Nashville-native Lindsey Harris grew up in Antioch on Nolensville Road and witnessed the rapid demographic changes in her community. She earned a bachelor’s degree in Spanish from Lipscomb University and a Master’s Degree in Nonprofit Leadership from Belmont University before joining TIRRC.
Initially an intern, Harris became TIRRC’s project manager and helped build TIRRC’s fundraising and development program before becoming the operations director in 2013.
Over the last two years, Harris has overseen the development of TIRRC’s official headquarters, slated to open this fall. Having had five different offices in the past few years, Harris recalls the groundbreaking of TIRRC’s new location as one of her favorite memories. The new headquarters will not only serve as offices but also as a community hub with movie nights, community gardens, playgrounds, and a soccer field.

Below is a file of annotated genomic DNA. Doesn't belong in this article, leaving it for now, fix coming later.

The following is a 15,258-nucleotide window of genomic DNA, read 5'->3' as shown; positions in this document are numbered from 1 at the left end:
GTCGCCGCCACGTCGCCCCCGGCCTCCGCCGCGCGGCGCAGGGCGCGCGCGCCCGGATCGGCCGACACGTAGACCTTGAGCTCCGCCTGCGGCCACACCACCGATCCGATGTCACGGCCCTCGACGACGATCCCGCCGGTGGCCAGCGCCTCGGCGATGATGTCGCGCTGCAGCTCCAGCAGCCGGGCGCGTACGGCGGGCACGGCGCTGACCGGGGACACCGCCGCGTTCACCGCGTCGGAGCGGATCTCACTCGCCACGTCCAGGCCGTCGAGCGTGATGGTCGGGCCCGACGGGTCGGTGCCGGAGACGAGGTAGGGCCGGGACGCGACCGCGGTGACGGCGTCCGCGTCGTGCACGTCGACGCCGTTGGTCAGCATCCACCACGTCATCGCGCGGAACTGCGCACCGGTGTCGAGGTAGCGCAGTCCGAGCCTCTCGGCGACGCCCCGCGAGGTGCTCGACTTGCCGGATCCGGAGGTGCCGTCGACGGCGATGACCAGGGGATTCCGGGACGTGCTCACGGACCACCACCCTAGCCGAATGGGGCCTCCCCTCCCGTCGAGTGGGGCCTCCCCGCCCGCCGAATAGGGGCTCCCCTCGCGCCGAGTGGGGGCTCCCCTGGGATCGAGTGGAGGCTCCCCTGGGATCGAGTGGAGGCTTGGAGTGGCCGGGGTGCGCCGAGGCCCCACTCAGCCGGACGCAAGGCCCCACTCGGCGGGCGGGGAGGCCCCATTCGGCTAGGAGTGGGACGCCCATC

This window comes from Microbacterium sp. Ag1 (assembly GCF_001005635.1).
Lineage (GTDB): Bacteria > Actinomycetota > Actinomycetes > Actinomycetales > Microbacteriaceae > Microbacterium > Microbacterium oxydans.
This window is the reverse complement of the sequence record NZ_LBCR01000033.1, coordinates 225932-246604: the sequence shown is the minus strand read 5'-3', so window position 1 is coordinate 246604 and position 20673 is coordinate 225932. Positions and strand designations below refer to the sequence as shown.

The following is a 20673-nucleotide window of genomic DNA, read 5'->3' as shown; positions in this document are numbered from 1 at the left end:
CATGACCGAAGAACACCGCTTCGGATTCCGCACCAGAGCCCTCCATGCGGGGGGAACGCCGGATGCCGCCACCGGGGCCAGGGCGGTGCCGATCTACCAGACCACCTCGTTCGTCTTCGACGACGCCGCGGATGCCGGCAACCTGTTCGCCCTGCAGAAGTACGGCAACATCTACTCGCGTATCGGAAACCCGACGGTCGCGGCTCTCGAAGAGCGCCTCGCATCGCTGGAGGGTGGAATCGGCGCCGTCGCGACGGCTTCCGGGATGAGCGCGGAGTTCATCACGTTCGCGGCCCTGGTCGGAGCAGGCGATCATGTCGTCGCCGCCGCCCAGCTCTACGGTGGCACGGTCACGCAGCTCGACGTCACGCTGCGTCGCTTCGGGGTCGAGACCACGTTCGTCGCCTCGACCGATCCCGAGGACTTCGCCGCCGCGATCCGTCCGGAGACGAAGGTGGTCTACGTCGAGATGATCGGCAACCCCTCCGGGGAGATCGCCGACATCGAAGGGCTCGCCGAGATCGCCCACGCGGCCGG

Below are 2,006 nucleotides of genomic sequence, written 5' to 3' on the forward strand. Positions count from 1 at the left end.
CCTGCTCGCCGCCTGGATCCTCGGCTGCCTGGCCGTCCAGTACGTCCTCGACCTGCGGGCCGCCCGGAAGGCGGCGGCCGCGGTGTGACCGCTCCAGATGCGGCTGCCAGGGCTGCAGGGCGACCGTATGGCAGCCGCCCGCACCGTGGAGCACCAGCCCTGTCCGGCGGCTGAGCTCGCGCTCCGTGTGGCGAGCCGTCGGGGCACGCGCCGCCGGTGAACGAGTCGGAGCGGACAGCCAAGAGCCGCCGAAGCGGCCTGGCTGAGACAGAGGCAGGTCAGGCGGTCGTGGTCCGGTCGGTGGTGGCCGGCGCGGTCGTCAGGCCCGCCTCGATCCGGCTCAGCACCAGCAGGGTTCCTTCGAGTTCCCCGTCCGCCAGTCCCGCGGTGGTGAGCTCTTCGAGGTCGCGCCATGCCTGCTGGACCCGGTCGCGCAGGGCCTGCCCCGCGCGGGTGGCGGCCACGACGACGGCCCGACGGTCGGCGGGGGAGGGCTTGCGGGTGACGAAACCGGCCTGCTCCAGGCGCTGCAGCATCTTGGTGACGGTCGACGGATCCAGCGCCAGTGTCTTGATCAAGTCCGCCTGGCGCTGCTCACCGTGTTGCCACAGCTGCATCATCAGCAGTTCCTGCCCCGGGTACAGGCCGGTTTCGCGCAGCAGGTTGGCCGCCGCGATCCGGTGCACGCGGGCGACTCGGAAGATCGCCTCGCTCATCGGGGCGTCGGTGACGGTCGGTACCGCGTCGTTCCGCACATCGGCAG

“It’s time for us to have a permanent home— have a place for the community to come to always know where to find TIRRC and to really send the message that the immigrant and refugee community is here to stay,” said Harris.
A lot has changed since she first started at TIRRC. Harris watched TIRRC’s numbers increase from nine to 25 employees, along with 700 volunteers and 1,000 members. There’s a need for a strong, and powerful movement to lead future changes, remarked Harris, and she has faith in their numerous members. Her earliest campaign through TIRRC was civic engagement for the 2008 elections, in which Harris helped educate the immigrant community about their voting rights and becoming citizens. Now, she’s come full circle: Her last work with TIRRC will be preparations for the upcoming presidential election.
“There’s still work to do but I know we’ve worked our hardest to get where we are,” said Harris.
Lindsey will continue to work in the Tennessee community with other nonprofits and will continue to finalize the move into the new headquarters through the end of the year.